As a result of the Supreme Court’s rulings in Students for Fair Admissions Inc. v. Presidents and Fellows of Harvard College and Students for Fair Admissions Inc. v. University of North Carolina which banned race-conscious admissions, Georgetown University is facing a major crisis in ensuring continued diversity on campus. In his response to the decision, President John DeGioia called for pursuing “new ways of restoring [the] hope” that affirmative action offered.
Any such attempt to restore affirmative action’s promise of a more equitable future must begin with eliminating the university’s legacy admissions policy.
Due to the long history of racism in elite college admissions in the United States, the pool of legacy applicants is overwhelmingly white. These legacy students are also predominantly wealthy and tend to come from economically-advantaged regions of the U.S., specifically the Northeast.
In The New York Times’ updated College Access Index, Georgetown placed 230th out of 283 universities in economic diversity, measured by the number of Pell Grant recipients admitted in an average first-year class. A similar study from Harvard University showed that Georgetown admits wealthy students at 2.9 times the normal rate. As long as the scales are tipped toward legacy and wealthy students in the admissions process, Georgetown will face increased difficulty in maintaining a diverse and representative student body.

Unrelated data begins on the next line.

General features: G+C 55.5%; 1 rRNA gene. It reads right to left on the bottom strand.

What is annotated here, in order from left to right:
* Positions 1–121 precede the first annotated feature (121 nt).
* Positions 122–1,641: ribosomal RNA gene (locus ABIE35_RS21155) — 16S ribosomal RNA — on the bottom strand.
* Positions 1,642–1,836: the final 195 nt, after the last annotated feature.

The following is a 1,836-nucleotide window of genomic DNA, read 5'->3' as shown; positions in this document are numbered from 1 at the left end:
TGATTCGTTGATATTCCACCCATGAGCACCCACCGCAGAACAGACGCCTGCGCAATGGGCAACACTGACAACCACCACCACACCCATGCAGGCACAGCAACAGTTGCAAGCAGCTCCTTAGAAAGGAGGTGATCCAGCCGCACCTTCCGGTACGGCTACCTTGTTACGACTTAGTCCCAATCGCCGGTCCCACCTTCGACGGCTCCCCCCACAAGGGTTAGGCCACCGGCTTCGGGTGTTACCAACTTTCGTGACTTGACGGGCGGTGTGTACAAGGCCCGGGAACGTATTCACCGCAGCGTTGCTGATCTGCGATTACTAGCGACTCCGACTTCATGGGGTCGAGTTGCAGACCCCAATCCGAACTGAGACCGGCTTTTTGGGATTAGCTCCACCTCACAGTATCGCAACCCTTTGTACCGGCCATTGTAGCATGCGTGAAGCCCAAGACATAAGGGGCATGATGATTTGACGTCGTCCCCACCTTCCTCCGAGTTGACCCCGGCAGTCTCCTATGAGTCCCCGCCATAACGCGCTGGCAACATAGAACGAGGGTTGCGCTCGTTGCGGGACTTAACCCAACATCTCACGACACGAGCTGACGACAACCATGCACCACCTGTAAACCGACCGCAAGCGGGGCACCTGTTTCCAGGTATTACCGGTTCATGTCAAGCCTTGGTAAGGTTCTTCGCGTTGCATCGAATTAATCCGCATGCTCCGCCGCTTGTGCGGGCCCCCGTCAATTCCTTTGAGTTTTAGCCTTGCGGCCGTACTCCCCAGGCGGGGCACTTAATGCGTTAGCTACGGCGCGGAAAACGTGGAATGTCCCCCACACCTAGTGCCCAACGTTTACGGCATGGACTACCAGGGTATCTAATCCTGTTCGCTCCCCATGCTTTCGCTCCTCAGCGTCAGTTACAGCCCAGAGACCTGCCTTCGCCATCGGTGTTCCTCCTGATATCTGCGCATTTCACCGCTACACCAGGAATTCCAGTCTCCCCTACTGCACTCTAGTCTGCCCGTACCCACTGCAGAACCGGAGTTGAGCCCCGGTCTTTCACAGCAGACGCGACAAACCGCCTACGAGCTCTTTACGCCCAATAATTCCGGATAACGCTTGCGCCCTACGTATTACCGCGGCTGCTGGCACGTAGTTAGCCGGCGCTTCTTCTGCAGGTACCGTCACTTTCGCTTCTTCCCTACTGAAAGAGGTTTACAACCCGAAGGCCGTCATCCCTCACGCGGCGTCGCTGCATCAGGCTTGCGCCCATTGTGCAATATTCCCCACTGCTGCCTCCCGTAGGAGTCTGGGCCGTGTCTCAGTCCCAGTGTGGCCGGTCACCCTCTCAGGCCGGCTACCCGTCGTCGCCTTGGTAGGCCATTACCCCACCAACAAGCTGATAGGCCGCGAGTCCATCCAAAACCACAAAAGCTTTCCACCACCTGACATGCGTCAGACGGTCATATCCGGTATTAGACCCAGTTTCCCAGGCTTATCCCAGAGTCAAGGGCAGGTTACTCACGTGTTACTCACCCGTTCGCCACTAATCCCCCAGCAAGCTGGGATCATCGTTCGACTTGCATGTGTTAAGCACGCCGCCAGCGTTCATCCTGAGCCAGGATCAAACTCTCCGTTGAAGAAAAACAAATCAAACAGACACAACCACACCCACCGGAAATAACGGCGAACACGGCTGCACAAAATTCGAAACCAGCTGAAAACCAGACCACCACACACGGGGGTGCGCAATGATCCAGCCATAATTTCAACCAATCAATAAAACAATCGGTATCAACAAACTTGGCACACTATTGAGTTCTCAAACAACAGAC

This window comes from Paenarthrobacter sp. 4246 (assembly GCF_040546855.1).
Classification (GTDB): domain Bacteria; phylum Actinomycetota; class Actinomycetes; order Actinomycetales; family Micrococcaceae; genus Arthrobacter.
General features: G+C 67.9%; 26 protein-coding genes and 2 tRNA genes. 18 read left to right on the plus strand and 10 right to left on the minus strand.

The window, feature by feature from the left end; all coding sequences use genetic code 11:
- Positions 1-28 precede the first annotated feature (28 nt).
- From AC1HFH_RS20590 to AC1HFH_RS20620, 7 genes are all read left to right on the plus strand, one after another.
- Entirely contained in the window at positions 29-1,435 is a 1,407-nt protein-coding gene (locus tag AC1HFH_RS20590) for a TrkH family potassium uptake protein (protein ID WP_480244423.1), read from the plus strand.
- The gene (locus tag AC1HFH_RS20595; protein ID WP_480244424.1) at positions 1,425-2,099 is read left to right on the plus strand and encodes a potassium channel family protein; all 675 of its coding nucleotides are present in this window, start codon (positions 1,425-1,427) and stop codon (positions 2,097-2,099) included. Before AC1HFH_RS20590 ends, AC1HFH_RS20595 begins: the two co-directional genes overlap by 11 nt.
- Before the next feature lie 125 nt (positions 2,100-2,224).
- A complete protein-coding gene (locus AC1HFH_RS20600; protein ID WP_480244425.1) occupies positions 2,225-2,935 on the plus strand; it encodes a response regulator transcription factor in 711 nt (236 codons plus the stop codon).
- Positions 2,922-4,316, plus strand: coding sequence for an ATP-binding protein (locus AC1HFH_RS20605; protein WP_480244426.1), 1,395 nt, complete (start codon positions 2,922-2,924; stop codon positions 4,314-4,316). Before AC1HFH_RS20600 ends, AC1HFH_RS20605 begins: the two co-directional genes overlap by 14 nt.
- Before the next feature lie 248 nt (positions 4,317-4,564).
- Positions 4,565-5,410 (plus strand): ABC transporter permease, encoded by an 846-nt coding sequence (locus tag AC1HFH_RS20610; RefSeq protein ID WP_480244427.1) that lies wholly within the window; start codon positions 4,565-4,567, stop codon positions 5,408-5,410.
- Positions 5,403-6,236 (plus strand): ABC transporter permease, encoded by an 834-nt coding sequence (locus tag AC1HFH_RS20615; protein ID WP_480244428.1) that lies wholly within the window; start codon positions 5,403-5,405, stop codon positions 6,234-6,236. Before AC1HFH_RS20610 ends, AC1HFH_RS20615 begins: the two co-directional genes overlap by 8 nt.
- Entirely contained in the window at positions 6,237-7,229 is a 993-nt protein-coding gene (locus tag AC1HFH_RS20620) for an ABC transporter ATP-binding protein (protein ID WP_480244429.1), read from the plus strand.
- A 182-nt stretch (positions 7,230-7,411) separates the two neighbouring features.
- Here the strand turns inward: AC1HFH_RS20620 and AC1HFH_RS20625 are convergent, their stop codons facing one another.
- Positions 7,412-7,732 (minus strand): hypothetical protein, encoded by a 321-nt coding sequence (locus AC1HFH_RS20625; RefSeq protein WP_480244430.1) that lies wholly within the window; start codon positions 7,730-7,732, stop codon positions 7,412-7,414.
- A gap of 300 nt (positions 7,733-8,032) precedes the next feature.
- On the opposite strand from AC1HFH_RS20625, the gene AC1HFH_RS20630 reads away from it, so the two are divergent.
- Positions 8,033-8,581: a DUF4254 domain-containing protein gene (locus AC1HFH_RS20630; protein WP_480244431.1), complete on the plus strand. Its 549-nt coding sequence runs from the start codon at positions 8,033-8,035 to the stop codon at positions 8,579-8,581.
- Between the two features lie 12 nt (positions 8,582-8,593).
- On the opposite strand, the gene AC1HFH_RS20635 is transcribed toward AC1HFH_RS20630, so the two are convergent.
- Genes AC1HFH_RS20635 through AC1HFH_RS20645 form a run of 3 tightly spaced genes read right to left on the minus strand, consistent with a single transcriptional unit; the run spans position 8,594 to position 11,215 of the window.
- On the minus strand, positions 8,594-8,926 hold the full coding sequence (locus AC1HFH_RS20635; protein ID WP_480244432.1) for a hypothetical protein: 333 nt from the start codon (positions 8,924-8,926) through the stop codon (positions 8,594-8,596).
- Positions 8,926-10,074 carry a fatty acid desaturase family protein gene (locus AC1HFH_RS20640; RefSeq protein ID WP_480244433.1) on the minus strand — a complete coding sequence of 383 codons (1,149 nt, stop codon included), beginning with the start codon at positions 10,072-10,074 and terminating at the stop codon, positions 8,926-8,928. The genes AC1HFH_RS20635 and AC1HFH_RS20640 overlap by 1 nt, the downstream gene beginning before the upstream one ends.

To put a fine point on it, there are more legacy students than Black or Latinx students in Georgetown’s undergraduate population. These already privileged students receive a significant boost in their chances of admission to Georgetown — in 2017, legacy students were twice as likely to be admitted compared to non-legacy students.
At other elite universities, such as Harvard and Princeton University, the admissions advantage for legacy students can climb to six times higher than non-legacy students. Some of these students are more than qualified for admission to Georgetown, and by abolishing legacy admissions, Georgetown would allow these students to be accepted on their own merits, not their parents’.
Of course, calls to end legacy preference for children and grandchildren of alumni must not be conflated with ending the admissions preferences given as reconciliation to descendants of the GU272+ — the 314 enslaved people the Maryland Jesuits, who operated Georgetown in 1838, sold to financially sustain the university. Such policies are fair and make up for past transgressions by aiding students more likely to be economically disadvantaged, as opposed to children of alumni, who already enjoy tremendous advantages.
In his response later, President John DeGioia cited a report from Georgetown’s very own Center on Education and the Workforce.
“Achieving more racial/ethnic diversity at selective colleges … likely hinges on abandoning the use of legacy preferences in admissions practices,” the report reads.
Without eliminating legacy preference, the homogenization of our student body will undermine a crucial element of Georgetown’s learning environment: diversity.